I didn't vote for president of the United States. 

I wasn't planning on announcing that so openly on the blog, but I don't feel like what I say next will have any weight unless you understand that I had no dog in this fight. R and I stood in line for an hour yesterday, and I filled out a ballot, checking boxes to answer important state questions and vote for senators and other offices, but I left the POTUS boxes blank. I know that's not necessarily a popular choice, but after prayerful consideration, I just didn't feel right about supporting either candidate with my vote, so I cast none.

I truly believed that each candidate had flaws (as they all do), and I felt that neither was fit for the job of president for different reasons. Some reasons were policy based and some were about the person, but I won't go into all that here.

It was interesting, then, to watch events unfold last night. Considering the fact that I wanted neither to win, I was surprisingly anxious when results started coming in.

I had heard so much throughout the week from people on both sides about how happy everyone would be to finally have the election over. How we would all move forward together, how we would all still be friends. On the days leading up to the election, so many people said things like, "I don't care who you vote for. Just go vote!"

And then came the results, and to say I was shocked and dismayed is an understatement. Not so much by the actual numbers (although I admit, I thought Hilary would be running away with it), but by the things people were saying. The same people who said we should move forward together were cursing, saying they would never forgive people for how they voted and that anyone who voted for Trump was a racist bigot. The same people who said, "Just vote! It doesn't matter who you vote for! It's your right!" were shaming people for voting on the Libertarian ticket and taking votes away from their candidate in swing states.

Disillusioned. Sick. Scared. Heartbroken.

I'm not saying it doesn't completely suck when your candidate loses. I'm not saying it's not okay to feel sad and even angry and fearful, as many are saying they do. But I think what this election has shown us, maybe more than any other, is that we have made the grave mistake of making America our idol.

The most telling tweets last night weren't the ones with election results but with people saying, "America will fail" like that's some big surprise. American WILL fail in the end. Everything will. And the only thing standing will be the rider on the white horse, who has come back to take his followers home.

You're rolling your eyes. That sounds totally crazy, I know. I also know that so many people are disillusioned by Christianity, the church, and God, maybe even moreso after what happened yesterday. All I can say is that I plead with you seek Jesus.

Humans will fail you.
The government will fail you.
Jesus will not.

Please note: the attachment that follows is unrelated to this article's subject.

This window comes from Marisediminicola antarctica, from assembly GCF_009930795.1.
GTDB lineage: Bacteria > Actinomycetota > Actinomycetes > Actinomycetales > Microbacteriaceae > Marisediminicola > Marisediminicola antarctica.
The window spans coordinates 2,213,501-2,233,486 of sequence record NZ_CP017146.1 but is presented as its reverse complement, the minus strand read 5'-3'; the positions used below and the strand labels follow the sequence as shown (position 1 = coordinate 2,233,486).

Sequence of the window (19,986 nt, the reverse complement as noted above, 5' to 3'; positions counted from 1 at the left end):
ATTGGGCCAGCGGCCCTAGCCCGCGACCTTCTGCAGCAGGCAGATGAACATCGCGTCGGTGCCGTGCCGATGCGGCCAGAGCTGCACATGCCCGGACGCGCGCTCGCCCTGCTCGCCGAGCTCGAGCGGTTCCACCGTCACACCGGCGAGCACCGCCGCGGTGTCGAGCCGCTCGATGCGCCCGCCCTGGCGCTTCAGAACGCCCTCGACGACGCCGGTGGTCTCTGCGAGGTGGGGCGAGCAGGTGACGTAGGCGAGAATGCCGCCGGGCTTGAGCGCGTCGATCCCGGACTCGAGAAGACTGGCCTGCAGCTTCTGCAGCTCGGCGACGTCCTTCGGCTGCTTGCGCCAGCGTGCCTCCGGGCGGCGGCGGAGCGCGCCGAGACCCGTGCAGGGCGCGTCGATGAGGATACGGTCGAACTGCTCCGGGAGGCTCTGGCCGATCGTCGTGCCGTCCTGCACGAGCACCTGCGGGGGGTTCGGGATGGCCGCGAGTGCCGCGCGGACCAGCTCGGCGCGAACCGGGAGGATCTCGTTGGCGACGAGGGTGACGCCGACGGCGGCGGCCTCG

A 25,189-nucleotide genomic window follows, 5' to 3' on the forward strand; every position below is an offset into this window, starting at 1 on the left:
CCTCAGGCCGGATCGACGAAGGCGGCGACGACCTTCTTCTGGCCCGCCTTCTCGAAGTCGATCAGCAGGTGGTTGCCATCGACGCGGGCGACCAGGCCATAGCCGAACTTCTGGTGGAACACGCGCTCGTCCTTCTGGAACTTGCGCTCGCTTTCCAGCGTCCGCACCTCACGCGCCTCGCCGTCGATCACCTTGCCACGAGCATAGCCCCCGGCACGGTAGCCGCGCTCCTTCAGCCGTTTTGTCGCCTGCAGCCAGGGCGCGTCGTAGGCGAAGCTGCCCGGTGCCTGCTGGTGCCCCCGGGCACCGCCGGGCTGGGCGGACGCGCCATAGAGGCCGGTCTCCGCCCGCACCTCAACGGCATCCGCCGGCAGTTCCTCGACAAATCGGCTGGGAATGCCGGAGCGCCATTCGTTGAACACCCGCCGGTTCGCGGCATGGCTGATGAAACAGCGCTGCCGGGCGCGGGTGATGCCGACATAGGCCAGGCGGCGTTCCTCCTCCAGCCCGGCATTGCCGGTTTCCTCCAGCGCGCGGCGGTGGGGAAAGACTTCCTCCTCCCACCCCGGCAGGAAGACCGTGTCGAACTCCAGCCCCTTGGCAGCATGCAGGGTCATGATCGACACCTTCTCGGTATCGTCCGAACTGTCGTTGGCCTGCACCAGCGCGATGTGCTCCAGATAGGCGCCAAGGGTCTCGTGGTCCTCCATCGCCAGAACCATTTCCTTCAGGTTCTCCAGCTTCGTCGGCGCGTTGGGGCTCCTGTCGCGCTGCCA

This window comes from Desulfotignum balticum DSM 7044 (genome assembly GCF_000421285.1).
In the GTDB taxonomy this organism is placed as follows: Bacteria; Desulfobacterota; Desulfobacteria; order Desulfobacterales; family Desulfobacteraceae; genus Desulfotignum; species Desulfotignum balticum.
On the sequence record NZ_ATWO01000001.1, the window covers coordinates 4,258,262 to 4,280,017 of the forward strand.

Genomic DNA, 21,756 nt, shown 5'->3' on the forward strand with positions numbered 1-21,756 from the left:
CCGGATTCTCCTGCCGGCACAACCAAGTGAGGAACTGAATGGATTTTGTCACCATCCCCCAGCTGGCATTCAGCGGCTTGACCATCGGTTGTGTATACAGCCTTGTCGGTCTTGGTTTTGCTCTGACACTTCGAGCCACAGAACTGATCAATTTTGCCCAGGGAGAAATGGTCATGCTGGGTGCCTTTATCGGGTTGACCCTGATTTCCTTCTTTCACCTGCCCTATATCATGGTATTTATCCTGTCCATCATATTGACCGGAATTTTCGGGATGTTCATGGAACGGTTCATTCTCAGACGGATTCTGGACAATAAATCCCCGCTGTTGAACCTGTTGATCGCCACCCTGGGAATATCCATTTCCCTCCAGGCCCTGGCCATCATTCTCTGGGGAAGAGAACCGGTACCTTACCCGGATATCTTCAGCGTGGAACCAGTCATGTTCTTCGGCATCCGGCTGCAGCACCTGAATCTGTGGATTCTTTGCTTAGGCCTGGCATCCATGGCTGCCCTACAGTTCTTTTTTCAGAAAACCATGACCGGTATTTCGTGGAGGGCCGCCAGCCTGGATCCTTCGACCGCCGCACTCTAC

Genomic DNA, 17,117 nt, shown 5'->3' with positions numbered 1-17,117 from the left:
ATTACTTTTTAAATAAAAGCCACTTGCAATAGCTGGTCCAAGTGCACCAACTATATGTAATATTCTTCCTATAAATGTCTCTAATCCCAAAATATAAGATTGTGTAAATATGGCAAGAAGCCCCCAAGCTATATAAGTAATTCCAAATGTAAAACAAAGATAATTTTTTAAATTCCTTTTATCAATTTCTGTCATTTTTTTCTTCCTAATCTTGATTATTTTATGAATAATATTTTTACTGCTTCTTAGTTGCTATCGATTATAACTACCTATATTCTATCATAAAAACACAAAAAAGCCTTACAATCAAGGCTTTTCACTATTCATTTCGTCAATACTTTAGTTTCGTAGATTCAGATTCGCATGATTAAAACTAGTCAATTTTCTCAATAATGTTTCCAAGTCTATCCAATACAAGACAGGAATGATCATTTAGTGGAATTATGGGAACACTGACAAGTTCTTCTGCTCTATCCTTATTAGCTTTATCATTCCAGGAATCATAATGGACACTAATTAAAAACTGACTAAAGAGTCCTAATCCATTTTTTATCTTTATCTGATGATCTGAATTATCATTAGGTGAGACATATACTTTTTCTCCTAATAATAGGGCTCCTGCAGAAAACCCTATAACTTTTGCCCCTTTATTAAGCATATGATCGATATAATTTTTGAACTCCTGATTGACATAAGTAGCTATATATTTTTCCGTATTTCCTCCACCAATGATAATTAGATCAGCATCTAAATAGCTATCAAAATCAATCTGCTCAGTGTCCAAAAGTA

He is the one who said love your neighbor as yourself. He said come to me, all you who are weary, and I will give you rest. He said let the children come to me. He said cast all your cares upon him because he cares for you. He said not to be anxious. He said seek and you will find. He said that the kingdom of this earth will pass away but he will never pass away. He said to take care of the orphans, the widows, and the sick. He touched lepers and healed blind men and ate with tax collectors, who, if you aren't up on your ancient history, were some of the most hated people in the land.

And he also said to have no other gods before him.

I don't know the plan or why things happen. I have so many questions about so many things that will probably never be answered this side of heaven. But I believe that he is neither surprised nor confused nor perplexed by the outcome of the election. And I have no idea if this is true, but what if the 2016 presidential race is supposed to teach us that having human idols and making idols of our government is not where we should put our trust. Because clearly that will fail us.

As long as God commands, the sun will still rise (note: at God's command, not the president's!), and we have a choice. We can name call and point fingers and make plans to move to Canada.

Or we can choose love, joy, peace, patience, kindness, goodness, faithfulness, gentleness, and self-control.

We can choose hope in a future that doesn't end on earth but continues forever and ever and forever in heaven.

We can choose Jesus.

*Comments turned off. I would love to hear feedback (good or bad) if you have any either via email or social media, but I don't feel like opening my blog comments to random internet trolls and subsequent political debates. That's not the point of this post. I actually feel very nervous to post this, but it's what's on my heart and I don't want fear to keep me from speaking out on this very important issue. I am praying for you, dear friend. Peace.